One of the problems Peter encountered was in getting the synthetic chemists at Beckenham to buy into the rational approach as the majority preferred to remain with more traditional methods. Collaboration with the chemists at the Burroughs - Wellcome Laboratories at Research Triangle Park in North Carolina, helped solve this problem with the additional benefit of an excellent target to work on, dihydrofolate reductase. This project yielded much more potent compounds than the Wellcome anti-bacterial drug trimethoprim and the predicted binding modes were confirmed by crystallography, however due to organisational changes the work was not pursued further.
It is characteristic of pharma that strategic decisions can lead to a less supportive environment, particularly when the inevitable reorganisation happens, usually following the appointment of a new senior manager wanting to make their mark. Eventually Peter got caught between the different research approaches advocated by Sir James Black & Sir John Vane, both future Nobel prize winners who were directing research at Beckenham in the early eighties. Thus Peter left Beckenham and returned once again to Oxford.
This move represented a huge change from his time at Wellcome where he was in overall charge of three departments with line management responsibility for ~200 staff. I greatly admired his ability to adapt from managing science to being back at the bench, or more accurately the computer keyboard. He initially funded the purchase of his own VAX computer for use at home and obtained office space and facilities at the Laboratory of Molecular Biophysics, University of Oxford, headed by Sir David Phillips.
Peter came to realise that the development of ligands to fit a binding site on a macromolecule should be put on a more quantitative basis rather than the somewhat ad hoc methods used in his earlier studies. Moving to Oxford allowed him to develop and implement his ideas with the help of a range of very able research students including Jenny Martin and Rebecca Wade. He developed the GRID program where ‘probe’ molecules are moved in a grid over the surface of a macromolecule allowing the computing of energy values which was displayed as contour maps to identify favourable region to design ligands. Following interest from pharma and academia Peter founded Molecular Discovery Ltd to distribute and support the GRID program. As a result GRID became widely used around the world as a standard part of structure-based inhibitor design. One early success was its use by Peter Colman’s group at CSIRO in designing the anti-influenza drug zanamivir.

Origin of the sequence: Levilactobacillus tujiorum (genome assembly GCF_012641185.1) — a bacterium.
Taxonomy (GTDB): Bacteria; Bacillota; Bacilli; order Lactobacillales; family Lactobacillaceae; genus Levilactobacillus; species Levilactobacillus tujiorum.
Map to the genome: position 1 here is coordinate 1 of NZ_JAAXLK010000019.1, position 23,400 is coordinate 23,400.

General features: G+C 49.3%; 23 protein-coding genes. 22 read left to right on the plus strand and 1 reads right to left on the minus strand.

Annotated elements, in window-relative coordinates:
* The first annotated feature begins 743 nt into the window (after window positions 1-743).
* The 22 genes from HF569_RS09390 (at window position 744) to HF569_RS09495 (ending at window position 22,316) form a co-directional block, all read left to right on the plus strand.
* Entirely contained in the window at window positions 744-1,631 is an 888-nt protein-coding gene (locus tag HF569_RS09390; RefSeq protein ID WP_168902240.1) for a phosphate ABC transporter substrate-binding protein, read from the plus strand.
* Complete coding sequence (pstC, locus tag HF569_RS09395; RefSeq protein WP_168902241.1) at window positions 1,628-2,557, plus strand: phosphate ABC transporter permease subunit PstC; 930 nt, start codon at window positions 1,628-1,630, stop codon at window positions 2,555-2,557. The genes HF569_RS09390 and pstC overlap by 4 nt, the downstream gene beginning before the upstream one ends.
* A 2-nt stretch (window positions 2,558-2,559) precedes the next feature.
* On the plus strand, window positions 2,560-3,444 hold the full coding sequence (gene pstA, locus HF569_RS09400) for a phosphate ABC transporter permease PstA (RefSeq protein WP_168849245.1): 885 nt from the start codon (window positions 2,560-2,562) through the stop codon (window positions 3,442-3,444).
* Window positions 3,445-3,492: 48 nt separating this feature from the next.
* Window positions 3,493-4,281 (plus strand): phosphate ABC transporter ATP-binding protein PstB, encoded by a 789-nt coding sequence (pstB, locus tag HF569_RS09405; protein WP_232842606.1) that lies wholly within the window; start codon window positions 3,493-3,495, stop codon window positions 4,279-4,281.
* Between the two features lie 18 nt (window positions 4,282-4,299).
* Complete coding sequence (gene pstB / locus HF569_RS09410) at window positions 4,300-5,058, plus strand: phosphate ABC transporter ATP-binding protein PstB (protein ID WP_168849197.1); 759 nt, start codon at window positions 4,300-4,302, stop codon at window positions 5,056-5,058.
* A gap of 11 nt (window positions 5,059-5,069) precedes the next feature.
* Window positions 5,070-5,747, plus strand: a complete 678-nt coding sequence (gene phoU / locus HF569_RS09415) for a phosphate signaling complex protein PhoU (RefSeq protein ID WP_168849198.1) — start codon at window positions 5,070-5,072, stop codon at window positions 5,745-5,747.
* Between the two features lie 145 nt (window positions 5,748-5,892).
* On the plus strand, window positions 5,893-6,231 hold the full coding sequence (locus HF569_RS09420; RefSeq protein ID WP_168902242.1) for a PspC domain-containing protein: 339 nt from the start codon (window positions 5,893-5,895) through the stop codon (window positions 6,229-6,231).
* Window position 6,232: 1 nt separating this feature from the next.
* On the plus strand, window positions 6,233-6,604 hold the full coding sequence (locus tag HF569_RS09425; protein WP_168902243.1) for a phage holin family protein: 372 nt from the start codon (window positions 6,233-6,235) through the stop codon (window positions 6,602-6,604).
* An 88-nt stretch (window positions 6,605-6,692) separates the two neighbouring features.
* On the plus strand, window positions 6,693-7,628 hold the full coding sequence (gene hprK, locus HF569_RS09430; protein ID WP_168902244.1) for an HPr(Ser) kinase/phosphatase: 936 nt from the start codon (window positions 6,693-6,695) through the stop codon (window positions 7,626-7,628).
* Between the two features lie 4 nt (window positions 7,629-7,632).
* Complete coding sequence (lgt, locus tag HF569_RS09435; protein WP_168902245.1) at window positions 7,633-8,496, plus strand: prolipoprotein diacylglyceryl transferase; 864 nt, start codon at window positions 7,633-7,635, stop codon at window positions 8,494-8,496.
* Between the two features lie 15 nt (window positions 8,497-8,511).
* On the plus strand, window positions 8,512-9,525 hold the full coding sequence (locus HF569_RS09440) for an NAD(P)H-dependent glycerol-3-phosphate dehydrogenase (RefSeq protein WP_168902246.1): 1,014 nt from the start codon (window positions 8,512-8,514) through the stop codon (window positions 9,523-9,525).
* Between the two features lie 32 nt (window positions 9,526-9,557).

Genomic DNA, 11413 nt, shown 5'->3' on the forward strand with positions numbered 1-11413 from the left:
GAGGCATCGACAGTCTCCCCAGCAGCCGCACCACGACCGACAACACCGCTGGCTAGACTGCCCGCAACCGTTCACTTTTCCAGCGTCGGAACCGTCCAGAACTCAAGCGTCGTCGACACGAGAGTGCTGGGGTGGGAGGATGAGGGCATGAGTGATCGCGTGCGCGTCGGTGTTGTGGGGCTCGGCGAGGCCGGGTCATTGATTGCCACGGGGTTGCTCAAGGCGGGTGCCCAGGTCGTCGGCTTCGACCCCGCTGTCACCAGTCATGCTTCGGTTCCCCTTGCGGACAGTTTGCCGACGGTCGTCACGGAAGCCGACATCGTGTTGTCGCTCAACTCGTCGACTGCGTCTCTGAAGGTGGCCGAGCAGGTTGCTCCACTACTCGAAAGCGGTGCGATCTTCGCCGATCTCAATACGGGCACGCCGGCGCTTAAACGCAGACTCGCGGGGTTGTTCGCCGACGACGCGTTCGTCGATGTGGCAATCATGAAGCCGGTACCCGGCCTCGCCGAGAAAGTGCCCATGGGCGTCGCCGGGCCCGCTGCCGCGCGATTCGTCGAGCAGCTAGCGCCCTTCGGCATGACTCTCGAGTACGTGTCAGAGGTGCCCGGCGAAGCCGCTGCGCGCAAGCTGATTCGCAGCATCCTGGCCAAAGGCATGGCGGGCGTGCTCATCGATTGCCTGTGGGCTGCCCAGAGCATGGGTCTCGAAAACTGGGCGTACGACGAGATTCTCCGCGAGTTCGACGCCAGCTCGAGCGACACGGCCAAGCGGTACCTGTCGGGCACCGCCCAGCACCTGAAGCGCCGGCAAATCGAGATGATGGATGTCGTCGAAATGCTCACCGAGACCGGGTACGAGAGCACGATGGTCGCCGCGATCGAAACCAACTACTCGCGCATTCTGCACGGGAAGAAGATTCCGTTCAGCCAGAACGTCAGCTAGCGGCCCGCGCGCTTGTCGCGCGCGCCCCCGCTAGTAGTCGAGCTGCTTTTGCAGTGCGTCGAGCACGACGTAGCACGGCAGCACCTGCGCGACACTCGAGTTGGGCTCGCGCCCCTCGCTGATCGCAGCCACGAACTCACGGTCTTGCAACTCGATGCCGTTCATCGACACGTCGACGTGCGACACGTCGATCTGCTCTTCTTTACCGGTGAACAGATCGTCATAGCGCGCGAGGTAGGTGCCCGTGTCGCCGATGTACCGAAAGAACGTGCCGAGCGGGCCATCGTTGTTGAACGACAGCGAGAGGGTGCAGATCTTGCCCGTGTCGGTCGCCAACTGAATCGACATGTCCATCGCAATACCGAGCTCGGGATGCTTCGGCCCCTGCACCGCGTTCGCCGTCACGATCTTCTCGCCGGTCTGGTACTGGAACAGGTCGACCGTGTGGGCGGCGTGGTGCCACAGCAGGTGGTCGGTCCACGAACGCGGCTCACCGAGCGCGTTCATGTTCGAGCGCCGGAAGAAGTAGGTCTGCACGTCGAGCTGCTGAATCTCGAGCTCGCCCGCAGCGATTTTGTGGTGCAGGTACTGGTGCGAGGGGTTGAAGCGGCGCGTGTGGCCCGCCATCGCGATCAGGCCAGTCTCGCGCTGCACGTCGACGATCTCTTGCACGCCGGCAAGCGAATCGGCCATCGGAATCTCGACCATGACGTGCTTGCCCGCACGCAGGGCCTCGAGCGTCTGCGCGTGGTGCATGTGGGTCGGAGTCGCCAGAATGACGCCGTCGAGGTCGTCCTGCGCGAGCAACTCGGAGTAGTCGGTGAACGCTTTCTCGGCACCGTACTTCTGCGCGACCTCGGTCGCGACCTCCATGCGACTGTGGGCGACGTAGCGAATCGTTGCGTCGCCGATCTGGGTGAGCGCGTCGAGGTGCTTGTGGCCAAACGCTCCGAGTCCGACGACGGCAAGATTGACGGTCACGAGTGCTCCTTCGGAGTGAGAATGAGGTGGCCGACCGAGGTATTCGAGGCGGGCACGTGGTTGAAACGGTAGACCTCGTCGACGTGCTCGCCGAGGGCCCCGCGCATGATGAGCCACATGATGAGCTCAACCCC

Following the takeover of Wellcome by Glaxo and the closure of the Beckenham research site in 1995, our paths crossed again when I moved to LMB Oxford on drug development programs particularly on HIV reverse transcriptase in collaboration with Dave Stuart. It was always great to have a discussion with Peter and hear his words of wisdom, as well as his latest thinking on drug design or ‘discovery’ as he preferred to say.
Peter finally retired in 2006 and we would occasionally meet up for lunch in Summertown to reminisce about earlier times.
In summary, Peter was a real pioneer of structure-based drug design, being not only the first to establish it in industry but also one of the first to seriously develop the methodology.